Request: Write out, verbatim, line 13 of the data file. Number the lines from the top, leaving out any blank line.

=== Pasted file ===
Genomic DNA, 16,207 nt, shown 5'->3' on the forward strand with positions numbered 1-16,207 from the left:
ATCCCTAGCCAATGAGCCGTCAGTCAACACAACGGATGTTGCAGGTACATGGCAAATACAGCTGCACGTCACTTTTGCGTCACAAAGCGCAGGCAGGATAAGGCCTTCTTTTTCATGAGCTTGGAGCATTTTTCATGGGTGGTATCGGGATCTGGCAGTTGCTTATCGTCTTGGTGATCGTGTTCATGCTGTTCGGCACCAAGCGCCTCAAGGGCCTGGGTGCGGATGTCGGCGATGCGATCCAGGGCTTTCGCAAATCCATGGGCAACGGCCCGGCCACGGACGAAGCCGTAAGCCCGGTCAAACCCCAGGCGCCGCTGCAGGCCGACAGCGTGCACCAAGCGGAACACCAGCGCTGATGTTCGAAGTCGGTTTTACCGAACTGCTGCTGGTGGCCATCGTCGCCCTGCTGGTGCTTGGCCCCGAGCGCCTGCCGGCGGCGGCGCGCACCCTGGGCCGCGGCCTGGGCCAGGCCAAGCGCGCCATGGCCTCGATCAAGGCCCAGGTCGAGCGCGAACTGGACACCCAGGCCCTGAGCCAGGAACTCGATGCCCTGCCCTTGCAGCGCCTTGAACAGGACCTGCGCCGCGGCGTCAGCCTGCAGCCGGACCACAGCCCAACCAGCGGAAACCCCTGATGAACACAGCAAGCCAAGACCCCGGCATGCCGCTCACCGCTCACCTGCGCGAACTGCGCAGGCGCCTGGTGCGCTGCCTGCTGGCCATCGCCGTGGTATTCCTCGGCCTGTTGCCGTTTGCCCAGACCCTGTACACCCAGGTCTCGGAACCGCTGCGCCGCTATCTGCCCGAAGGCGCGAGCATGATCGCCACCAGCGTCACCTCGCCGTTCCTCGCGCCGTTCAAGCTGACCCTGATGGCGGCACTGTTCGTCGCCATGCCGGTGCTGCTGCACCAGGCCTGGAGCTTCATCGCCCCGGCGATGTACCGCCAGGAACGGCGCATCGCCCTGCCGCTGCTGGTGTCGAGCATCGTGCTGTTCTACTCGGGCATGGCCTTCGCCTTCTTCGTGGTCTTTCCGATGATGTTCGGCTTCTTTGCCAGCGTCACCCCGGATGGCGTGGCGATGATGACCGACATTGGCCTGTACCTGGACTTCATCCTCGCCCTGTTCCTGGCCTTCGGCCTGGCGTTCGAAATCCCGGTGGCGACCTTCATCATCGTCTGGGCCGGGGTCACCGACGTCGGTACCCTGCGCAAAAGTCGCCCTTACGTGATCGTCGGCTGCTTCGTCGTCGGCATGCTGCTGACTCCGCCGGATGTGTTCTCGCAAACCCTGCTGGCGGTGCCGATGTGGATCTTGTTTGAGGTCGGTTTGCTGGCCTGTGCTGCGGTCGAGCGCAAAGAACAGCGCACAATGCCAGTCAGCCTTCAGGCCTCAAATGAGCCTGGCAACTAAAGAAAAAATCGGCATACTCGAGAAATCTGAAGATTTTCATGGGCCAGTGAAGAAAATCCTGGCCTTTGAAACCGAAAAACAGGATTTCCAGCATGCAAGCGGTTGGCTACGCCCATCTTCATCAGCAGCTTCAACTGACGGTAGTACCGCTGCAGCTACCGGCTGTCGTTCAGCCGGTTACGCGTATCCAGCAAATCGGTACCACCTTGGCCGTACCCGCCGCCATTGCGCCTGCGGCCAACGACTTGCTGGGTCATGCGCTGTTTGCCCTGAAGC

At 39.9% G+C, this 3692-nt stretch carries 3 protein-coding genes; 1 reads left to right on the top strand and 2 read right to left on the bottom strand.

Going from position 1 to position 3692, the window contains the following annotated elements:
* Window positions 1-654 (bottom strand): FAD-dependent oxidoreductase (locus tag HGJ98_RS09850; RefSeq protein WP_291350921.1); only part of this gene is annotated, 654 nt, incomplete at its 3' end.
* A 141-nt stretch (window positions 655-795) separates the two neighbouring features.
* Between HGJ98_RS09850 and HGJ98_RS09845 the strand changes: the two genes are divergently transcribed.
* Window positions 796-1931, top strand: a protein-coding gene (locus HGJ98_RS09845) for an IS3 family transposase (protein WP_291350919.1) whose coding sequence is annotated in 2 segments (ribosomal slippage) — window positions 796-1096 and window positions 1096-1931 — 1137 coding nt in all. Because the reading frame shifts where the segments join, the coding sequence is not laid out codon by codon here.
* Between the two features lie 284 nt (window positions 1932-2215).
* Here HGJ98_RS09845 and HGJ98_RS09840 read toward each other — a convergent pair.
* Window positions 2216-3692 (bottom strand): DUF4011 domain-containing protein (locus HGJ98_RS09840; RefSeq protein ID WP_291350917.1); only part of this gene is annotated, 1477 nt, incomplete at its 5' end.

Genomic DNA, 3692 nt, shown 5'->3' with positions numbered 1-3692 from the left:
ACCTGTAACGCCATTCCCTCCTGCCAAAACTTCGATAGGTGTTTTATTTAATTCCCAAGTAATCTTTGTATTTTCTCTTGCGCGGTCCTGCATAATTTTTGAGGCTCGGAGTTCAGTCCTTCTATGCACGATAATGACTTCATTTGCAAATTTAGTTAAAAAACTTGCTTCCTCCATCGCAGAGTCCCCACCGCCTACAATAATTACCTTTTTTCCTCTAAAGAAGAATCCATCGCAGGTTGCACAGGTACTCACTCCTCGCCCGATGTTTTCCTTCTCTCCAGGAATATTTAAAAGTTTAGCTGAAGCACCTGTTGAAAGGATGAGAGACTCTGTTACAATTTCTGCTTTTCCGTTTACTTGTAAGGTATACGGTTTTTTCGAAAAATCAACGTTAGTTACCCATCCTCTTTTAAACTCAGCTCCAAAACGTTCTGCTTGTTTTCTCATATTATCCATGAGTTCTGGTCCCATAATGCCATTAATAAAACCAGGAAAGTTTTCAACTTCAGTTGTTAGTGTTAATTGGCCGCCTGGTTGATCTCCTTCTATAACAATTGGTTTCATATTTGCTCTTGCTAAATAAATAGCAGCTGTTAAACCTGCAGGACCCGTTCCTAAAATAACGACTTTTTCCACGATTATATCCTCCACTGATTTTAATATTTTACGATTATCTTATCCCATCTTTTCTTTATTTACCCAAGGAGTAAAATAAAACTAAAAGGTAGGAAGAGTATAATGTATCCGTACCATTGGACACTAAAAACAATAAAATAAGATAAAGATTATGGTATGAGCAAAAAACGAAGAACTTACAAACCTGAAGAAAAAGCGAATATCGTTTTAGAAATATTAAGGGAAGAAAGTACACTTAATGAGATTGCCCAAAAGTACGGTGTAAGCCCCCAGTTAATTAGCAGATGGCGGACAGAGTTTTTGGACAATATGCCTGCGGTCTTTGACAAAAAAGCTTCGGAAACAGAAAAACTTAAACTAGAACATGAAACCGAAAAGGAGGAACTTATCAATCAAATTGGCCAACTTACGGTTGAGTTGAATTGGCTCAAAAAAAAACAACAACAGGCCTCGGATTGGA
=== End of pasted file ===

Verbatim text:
ACCTGTAACGCCATTCCCTCCTGCCAAAACTTCGATAGGTGTTTTATTTAATTCCCAAGTAATCTTTGTATTTTCTCTTGCGCGGTCCTGCATAATTTTTGAGGCTCGGAGTTCAGTCCTTCTATGCACGATAATGACTTCATTTGCAAATTTAGTTAAAAAACTTGCTTCCTCCATCGCAGAGTCCCCACCGCCTACAATAATTACCTTTTTTCCTCTAAAGAAGAATCCATCGCAGGTTGCACAGGTACTCACTCCTCGCCCGATGTTTTCCTTCTCTCCAGGAATATTTAAAAGTTTAGCTGAAGCACCTGTTGAAAGGATGAGAGACTCTGTTACAATTTCTGCTTTTCCGTTTACTTGTAAGGTATACGGTTTTTTCGAAAAATCAACGTTAGTTACCCATCCTCTTTTAAACTCAGCTCCAAAACGTTCTGCTTGTTTTCTCATATTATCCATGAGTTCTGGTCCCATAATGCCATTAATAAAACCAGGAAAGTTTTCAACTTCAGTTGTTAGTGTTAATTGGCCGCCTGGTTGATCTCCTTCTATAACAATTGGTTTCATATTTGCTCTTGCTAAATAAATAGCAGCTGTTAAACCTGCAGGACCCGTTCCTAAAATAACGACTTTTTCCACGATTATATCCTCCACTGATTTTAATATTTTACGATTATCTTATCCCATCTTTTCTTTATTTACCCAAGGAGTAAAATAAAACTAAAAGGTAGGAAGAGTATAATGTATCCGTACCATTGGACACTAAAAACAATAAAATAAGATAAAGATTATGGTATGAGCAAAAAACGAAGAACTTACAAACCTGAAGAAAAAGCGAATATCGTTTTAGAAATATTAAGGGAAGAAAGTACACTTAATGAGATTGCCCAAAAGTACGGTGTAAGCCCCCAGTTAATTAGCAGATGGCGGACAGAGTTTTTGGACAATATGCCTGCGGTCTTTGACAAAAAAGCTTCGGAAACAGAAAAACTTAAACTAGAACATGAAACCGAAAAGGAGGAACTTATCAATCAAATTGGCCAACTTACGGTTGAGTTGAATTGGCTCAAAAAAAAACAACAACAGGCCTCGGATTGGA